Here’s The Deal … 19 seconds into last week’s game against Alabama, all appeared right with Florida’s world.
The Gators came into the game playing well and on the upswing in Will Muschamp’s first season, and after John Brantley connected with Andre Debose for a 65-yard touchdown and a 7-0 lead against a supposedly impenetrable Tide defense, Florida football became Florida football.
And then came the other 59:41.
Florida managed just one field goal the rest of the way, Alabama’s offense dominated on the ground, and Brantley was knocked out with a knee injury to throw the season into a tailspin. This is a very young, very green, very talented Gator team that’s going through the lump-taking process against the stars in the SEC, and after the Tide provided the first whack, this might be the follow up.
No team in America is playing with more of an attitude than LSU. The Tigers bullied Mississippi State, ran over Oregon, and rolled through West Virginia to come up with a terrific résumé, and this could be yet another confidence-builder after going through the motions to beat a bad Kentucky team last week.
Oklahoma might be great, Wisconsin might look unstoppable, and Alabama has been dominant, but LSU has a true national champion look that only comes from coming up with tremendous road wins and with beating an elite team like Oregon. With a pounding running game, a nasty run defense, and a secondary that can make a case for being the best unit among any at any position in college football, everything is working.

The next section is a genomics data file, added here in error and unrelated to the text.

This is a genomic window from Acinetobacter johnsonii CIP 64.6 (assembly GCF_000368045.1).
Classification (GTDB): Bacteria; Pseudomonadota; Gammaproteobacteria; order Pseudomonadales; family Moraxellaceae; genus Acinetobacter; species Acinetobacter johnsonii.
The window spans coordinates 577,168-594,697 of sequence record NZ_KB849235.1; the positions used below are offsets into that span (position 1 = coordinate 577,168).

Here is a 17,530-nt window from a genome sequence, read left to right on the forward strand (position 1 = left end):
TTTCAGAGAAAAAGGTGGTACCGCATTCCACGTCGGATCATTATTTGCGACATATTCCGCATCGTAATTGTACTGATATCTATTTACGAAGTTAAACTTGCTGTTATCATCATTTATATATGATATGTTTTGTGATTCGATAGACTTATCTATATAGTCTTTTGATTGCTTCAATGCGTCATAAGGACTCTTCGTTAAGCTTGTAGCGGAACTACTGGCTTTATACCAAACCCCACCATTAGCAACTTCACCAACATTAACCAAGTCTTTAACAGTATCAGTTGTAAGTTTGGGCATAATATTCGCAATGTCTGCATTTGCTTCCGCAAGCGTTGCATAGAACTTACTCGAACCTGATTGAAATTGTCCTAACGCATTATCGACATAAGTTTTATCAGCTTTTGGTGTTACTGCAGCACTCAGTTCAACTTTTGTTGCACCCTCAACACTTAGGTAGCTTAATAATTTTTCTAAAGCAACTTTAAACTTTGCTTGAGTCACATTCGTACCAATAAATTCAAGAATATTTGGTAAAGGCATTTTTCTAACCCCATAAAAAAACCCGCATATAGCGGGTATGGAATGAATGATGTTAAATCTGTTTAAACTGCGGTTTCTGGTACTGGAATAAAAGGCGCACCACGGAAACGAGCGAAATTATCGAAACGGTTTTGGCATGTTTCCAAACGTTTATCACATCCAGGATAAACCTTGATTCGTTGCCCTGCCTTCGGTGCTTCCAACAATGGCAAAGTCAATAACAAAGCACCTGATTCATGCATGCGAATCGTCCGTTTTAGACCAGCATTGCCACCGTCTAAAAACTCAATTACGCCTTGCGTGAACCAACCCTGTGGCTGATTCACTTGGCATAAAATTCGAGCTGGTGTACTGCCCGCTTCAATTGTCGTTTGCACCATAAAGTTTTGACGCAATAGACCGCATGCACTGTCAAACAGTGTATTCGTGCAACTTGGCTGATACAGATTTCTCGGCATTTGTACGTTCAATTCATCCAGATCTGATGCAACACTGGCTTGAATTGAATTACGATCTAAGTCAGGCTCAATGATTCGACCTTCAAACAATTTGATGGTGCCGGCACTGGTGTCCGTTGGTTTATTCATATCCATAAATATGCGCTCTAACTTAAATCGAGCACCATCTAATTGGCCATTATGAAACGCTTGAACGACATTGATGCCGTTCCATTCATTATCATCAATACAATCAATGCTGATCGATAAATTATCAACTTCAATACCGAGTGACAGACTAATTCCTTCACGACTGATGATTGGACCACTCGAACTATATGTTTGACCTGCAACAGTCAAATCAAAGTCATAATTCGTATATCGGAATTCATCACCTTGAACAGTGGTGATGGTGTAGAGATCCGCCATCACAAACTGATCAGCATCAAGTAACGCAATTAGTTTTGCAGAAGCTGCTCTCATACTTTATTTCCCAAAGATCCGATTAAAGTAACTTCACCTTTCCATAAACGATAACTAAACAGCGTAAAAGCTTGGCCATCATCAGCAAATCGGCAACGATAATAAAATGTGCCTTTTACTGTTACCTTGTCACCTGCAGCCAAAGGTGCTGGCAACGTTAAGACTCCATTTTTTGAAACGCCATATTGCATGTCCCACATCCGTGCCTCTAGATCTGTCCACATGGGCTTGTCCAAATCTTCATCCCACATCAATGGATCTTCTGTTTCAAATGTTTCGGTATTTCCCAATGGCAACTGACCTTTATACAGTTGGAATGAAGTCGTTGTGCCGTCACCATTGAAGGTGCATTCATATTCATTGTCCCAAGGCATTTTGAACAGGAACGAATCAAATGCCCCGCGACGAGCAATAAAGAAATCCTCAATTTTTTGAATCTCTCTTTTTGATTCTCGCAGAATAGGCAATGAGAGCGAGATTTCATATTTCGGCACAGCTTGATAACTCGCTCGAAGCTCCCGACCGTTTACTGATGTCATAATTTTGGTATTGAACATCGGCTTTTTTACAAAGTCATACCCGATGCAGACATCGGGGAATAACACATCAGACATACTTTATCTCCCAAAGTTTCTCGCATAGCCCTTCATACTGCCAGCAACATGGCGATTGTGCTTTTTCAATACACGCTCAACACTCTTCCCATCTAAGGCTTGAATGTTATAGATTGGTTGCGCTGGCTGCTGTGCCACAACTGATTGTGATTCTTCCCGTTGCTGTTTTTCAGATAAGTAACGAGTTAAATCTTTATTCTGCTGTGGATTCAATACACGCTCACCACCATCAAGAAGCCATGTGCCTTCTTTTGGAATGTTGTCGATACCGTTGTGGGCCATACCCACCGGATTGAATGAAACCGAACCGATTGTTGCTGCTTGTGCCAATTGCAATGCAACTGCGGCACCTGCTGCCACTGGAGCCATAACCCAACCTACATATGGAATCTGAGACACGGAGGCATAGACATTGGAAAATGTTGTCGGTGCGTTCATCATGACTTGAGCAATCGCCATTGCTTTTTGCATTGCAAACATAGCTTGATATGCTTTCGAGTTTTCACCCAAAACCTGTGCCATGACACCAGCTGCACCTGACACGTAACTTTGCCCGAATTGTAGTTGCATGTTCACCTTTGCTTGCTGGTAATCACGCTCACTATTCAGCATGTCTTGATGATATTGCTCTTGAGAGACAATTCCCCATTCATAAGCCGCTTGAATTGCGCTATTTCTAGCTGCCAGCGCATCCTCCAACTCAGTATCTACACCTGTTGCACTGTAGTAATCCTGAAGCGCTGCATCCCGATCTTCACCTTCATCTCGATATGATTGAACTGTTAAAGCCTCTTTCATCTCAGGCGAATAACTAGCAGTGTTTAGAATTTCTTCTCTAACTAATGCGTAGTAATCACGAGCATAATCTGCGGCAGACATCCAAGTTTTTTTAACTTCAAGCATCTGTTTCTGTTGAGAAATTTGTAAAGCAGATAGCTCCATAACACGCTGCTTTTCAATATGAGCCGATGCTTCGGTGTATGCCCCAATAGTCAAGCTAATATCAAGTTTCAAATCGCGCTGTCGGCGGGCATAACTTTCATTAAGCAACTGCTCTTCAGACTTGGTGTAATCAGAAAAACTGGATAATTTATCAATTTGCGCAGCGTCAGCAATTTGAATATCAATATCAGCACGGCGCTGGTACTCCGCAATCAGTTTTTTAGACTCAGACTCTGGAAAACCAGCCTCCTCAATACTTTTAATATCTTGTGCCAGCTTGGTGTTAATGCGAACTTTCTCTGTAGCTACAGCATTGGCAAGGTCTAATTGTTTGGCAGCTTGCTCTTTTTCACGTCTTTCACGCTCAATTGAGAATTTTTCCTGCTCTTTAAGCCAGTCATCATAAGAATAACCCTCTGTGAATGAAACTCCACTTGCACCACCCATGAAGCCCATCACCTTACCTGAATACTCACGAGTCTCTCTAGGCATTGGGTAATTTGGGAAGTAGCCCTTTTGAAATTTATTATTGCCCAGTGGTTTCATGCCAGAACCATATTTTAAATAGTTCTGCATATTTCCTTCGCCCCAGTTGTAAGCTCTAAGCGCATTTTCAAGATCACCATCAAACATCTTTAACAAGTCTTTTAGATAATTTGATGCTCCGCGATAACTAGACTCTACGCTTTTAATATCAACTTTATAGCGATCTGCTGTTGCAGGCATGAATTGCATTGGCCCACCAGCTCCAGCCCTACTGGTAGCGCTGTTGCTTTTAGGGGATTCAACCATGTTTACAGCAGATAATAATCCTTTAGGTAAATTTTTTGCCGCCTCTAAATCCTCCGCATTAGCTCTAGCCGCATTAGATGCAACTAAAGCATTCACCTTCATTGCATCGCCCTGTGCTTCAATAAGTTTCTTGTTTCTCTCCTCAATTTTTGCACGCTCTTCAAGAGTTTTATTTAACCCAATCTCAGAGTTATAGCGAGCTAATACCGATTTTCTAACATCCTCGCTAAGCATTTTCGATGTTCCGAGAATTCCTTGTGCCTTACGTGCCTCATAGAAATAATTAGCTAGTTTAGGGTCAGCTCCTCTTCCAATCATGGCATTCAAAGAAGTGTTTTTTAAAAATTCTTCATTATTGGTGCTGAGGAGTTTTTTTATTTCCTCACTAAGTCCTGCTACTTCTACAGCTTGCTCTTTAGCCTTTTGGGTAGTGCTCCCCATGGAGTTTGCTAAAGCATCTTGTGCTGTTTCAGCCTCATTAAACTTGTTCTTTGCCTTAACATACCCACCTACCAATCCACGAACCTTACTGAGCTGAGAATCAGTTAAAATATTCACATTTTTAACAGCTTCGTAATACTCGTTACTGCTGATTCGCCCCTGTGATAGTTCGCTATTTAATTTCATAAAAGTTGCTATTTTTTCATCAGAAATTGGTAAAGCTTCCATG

Unlike previous years, this Tiger team isn’t getting by with any smoke or mirrors, it’s not getting any wacky miracles, and it hasn’t needed to do anything but line up and be better than everyone else. Florida is one of only two teams left on the schedule with the same talent level – Bama being the other – the Tigers are more mature. At least they have been so far.
If LSU plays like it has over the first part of the season, it shouldn’t have any problems. This is still Florida, though, and the defense is still good, the speed on offense is still great, and the coaching staff is top shelf. The Tigers will have to do more than put on the uniform, and no matter what happens, the SEC and national title picture will get a bit clearer.
The Tigers came through in the clutch last year for a four-point win in The Swamp in a dramatic game that erased the creepiness of the 2009 Florida 13-3 win – the game after the Tim Tebow concussion - in Death Valley. 4-5 in their last nine SEC games, and with a date at Auburn coming up, Florida needs a big, splashy win over a top team. It’ll take an ugly one, too.